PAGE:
Naturally Curious is supported by donations. If you choose to contribute, you may go to http://www.naturallycuriouswithmaryholland.wordpress.com and click on the yellow “donate” button.


Pickerel Frogs Calling

5-2-13  pickerel frog IMG_9431If you’ve spent time at a pond recently and heard what sounded like someone snoring, you weren’t hallucinating! Male pickerel frogs have started calling to attract mates, and each species of frog, just like birds, has its own distinctive call. Spring peepers peep, wood frogs clack and pickerel frogs snore. Their snore isn’t long – it only lasts a second or two — but it’s unmistakable. Pickerel frogs call from under water, as well as on top of mounds of vegetation, so if you hear one and then search for it, it’s very possible you may not find it. (My sincere apologies-computer failure prevented me from posting on the previous two days.)


Spring Peepers Mating & Laying Eggs

spring peepers mating DA8A0504The mating season for spring peepers lasts two months or more, and judging from the sound that is coming from ponds and woodlands these days and nights, it is in full swing. Once a singing male is successful in attracting a female, he mounts and clasps her while depositing his sperm on her eggs. She lays up to 800 eggs, either singly or in small groups, on plants within the male’s territory. The frogs remain joined (a position known as “amplexus”) for up to four hours. After egg-laying and fertilization is completed, the female peeper returns to the woods; the male remains at the pond and resumes singing.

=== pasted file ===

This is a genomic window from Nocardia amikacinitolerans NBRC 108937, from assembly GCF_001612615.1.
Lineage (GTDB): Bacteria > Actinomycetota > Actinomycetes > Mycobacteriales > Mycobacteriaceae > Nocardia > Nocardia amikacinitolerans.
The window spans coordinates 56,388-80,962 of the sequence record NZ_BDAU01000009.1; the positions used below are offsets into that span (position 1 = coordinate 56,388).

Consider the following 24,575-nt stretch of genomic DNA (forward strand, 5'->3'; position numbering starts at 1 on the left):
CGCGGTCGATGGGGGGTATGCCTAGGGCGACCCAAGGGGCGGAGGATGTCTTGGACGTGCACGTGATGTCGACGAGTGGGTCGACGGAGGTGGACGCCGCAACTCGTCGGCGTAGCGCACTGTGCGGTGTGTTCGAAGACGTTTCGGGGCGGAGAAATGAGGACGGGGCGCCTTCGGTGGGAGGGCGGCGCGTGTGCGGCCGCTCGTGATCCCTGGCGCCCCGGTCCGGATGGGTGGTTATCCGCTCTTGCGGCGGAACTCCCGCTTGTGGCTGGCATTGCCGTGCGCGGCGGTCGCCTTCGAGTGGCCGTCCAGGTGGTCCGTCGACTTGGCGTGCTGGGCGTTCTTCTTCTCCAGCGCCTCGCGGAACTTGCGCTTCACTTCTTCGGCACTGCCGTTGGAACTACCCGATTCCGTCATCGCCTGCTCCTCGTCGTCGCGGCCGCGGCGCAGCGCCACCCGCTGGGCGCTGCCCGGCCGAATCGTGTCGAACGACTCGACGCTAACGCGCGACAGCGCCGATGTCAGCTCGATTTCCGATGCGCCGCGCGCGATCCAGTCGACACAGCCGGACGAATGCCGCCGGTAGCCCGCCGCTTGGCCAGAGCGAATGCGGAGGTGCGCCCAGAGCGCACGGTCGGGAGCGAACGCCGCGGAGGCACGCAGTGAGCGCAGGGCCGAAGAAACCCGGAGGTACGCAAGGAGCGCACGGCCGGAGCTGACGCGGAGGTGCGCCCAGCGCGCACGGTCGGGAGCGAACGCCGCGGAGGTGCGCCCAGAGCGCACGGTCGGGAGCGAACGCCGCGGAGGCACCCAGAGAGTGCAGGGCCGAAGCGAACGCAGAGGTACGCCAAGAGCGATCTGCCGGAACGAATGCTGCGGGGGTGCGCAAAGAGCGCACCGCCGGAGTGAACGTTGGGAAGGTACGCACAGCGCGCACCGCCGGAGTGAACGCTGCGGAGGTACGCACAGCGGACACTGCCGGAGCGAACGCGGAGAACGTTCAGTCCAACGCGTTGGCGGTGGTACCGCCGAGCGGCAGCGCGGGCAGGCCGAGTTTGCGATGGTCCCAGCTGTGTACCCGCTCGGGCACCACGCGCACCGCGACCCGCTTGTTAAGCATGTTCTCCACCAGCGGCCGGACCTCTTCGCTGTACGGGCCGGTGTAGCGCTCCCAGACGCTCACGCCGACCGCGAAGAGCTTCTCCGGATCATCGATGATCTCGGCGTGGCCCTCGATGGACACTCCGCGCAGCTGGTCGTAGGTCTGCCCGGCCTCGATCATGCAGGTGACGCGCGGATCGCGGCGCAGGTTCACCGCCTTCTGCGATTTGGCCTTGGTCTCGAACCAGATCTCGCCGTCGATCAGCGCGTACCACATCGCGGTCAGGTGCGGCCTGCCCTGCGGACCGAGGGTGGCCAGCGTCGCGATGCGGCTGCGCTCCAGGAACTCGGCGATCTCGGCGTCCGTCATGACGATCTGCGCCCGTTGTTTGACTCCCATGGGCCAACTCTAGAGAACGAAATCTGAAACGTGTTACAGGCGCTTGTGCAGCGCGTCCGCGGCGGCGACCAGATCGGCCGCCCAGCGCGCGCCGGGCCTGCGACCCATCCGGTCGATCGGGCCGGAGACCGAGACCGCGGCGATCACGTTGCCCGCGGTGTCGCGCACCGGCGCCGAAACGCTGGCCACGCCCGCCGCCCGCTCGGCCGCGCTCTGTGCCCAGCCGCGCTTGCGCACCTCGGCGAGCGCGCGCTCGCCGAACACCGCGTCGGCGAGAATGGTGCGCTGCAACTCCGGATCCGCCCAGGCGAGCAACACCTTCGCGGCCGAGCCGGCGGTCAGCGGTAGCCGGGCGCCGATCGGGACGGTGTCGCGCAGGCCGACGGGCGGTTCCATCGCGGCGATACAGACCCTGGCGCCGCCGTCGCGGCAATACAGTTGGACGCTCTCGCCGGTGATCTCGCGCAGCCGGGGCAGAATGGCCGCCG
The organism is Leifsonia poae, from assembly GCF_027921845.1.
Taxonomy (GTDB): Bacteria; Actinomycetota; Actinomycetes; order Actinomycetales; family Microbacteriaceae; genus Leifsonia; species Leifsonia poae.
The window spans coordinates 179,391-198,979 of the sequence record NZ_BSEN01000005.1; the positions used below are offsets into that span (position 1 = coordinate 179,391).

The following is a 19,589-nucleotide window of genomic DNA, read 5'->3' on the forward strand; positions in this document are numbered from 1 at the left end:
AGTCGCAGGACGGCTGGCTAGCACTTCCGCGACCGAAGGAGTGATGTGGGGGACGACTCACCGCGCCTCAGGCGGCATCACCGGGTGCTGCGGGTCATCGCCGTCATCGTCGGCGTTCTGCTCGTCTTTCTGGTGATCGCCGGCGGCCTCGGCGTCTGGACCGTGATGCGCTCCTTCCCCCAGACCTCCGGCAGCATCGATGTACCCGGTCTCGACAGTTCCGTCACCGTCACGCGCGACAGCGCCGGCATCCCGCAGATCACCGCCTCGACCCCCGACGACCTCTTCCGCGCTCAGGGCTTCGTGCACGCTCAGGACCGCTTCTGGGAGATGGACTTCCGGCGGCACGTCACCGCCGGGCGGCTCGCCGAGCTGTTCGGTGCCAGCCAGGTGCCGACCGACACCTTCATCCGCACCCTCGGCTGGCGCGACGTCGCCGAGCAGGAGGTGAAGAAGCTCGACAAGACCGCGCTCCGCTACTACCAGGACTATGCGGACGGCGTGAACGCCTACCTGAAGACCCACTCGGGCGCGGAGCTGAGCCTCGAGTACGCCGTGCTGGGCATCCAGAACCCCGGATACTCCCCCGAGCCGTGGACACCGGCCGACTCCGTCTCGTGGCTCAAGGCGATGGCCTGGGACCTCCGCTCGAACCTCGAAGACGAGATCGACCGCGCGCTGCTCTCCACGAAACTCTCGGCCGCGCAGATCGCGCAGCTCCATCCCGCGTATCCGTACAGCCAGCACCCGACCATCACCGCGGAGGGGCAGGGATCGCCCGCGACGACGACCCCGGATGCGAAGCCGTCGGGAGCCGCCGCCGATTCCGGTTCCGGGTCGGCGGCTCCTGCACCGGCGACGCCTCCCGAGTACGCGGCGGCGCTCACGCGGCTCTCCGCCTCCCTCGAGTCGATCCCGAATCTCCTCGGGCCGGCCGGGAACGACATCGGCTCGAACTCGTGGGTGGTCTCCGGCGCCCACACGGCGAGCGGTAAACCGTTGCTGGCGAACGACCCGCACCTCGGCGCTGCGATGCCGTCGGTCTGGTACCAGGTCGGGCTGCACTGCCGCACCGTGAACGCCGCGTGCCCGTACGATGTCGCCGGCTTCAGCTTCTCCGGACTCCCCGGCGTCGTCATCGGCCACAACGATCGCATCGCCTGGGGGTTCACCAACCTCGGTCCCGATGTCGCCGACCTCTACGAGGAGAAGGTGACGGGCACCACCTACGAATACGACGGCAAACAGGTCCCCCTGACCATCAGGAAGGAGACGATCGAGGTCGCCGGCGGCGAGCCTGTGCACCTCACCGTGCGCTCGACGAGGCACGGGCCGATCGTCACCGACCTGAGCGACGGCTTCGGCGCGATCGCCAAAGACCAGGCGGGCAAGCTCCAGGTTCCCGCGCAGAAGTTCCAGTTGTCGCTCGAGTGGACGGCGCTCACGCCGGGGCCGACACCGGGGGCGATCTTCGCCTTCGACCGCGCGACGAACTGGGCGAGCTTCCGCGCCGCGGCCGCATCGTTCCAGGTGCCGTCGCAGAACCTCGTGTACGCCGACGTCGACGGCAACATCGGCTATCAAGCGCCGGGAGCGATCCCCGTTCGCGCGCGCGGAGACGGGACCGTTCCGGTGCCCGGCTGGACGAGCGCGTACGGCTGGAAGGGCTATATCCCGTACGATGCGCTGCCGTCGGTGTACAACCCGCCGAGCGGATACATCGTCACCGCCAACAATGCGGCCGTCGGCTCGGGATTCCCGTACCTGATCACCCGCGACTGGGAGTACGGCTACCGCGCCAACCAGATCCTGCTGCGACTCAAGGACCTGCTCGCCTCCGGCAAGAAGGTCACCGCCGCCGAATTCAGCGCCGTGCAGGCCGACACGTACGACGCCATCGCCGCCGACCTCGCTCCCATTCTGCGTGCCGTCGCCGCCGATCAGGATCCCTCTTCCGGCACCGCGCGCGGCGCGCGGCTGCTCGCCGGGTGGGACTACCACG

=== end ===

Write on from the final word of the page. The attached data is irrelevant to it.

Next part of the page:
Frog Vocal Sacs

4-16-13  vocal sacs“Peeps” and “quacks” fill the air these days.  How is it that these frog calls travel so far?  It’s all thanks to a thin membrane , or sac, that most frogs have. Note the single inflated sac of the spring peeper, and the paired sacs on either side of the wood frog’s head. These vocal sacs act as resonating chambers, causing the male frog’s mating call to be amplified and carried far (some species of frogs can be heard over half a mile away). Most frogs have one of three basic types of vocal sacs: a single throat sac (the most common), paired throat sacs (partially separated by connective tissue) and paired lateral sacs (completely separate chambers on either side of the head). Vocal sacs are outpocketings of the floor of the frog’s mouth. When calling, a frog closes its mouth and nostrils, and expels air from its lungs through the larynx and into the vocal sacs. The vibrations of the larynx emit a sound which resonates within the vocal sacs. The frog continues calling as muscles within its body wall force the air back and forth between the lungs and vocal sac. The thickness of the vocal sac wall in frogs varies. Typically, small frogs that call in the air (spring peeper) have thin vocal sac walls, whereas those that call in the water, particularly large species (green and bull frogs) often have thick-walled vocal sacs that appear swollen, not inflated like a balloon, when filled with air.